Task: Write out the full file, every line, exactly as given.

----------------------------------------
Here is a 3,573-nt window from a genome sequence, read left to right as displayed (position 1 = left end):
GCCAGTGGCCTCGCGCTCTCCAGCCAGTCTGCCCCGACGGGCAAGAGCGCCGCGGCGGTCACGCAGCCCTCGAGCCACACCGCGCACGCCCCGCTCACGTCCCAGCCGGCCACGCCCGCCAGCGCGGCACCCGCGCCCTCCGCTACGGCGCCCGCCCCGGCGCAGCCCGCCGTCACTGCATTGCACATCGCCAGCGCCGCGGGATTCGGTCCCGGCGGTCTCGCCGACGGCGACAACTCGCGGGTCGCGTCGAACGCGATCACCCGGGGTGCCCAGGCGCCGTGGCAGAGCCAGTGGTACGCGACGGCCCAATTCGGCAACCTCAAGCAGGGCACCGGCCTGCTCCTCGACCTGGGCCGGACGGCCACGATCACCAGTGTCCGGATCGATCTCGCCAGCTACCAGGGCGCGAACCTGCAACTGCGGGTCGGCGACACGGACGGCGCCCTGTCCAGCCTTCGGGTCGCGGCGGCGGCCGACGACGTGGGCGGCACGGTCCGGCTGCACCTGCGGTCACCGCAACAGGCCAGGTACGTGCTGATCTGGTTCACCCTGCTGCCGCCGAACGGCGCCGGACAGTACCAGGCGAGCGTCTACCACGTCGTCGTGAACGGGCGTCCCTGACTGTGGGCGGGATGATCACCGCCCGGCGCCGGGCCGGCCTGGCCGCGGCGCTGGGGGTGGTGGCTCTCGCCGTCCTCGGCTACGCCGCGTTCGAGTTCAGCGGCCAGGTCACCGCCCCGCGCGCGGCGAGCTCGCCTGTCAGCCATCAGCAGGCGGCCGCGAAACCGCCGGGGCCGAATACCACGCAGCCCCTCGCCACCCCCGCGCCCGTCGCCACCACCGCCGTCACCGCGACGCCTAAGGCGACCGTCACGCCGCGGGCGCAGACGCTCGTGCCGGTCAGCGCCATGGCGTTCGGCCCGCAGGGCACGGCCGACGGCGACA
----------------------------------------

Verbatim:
Here is a 3,573-nt window from a genome sequence, read left to right as displayed (position 1 = left end):
GCCAGTGGCCTCGCGCTCTCCAGCCAGTCTGCCCCGACGGGCAAGAGCGCCGCGGCGGTCACGCAGCCCTCGAGCCACACCGCGCACGCCCCGCTCACGTCCCAGCCGGCCACGCCCGCCAGCGCGGCACCCGCGCCCTCCGCTACGGCGCCCGCCCCGGCGCAGCCCGCCGTCACTGCATTGCACATCGCCAGCGCCGCGGGATTCGGTCCCGGCGGTCTCGCCGACGGCGACAACTCGCGGGTCGCGTCGAACGCGATCACCCGGGGTGCCCAGGCGCCGTGGCAGAGCCAGTGGTACGCGACGGCCCAATTCGGCAACCTCAAGCAGGGCACCGGCCTGCTCCTCGACCTGGGCCGGACGGCCACGATCACCAGTGTCCGGATCGATCTCGCCAGCTACCAGGGCGCGAACCTGCAACTGCGGGTCGGCGACACGGACGGCGCCCTGTCCAGCCTTCGGGTCGCGGCGGCGGCCGACGACGTGGGCGGCACGGTCCGGCTGCACCTGCGGTCACCGCAACAGGCCAGGTACGTGCTGATCTGGTTCACCCTGCTGCCGCCGAACGGCGCCGGACAGTACCAGGCGAGCGTCTACCACGTCGTCGTGAACGGGCGTCCCTGACTGTGGGCGGGATGATCACCGCCCGGCGCCGGGCCGGCCTGGCCGCGGCGCTGGGGGTGGTGGCTCTCGCCGTCCTCGGCTACGCCGCGTTCGAGTTCAGCGGCCAGGTCACCGCCCCGCGCGCGGCGAGCTCGCCTGTCAGCCATCAGCAGGCGGCCGCGAAACCGCCGGGGCCGAATACCACGCAGCCCCTCGCCACCCCCGCGCCCGTCGCCACCACCGCCGTCACCGCGACGCCTAAGGCGACCGTCACGCCGCGGGCGCAGACGCTCGTGCCGGTCAGCGCCATGGCGTTCGGCCCGCAGGGCACGGCCGACGGCGACA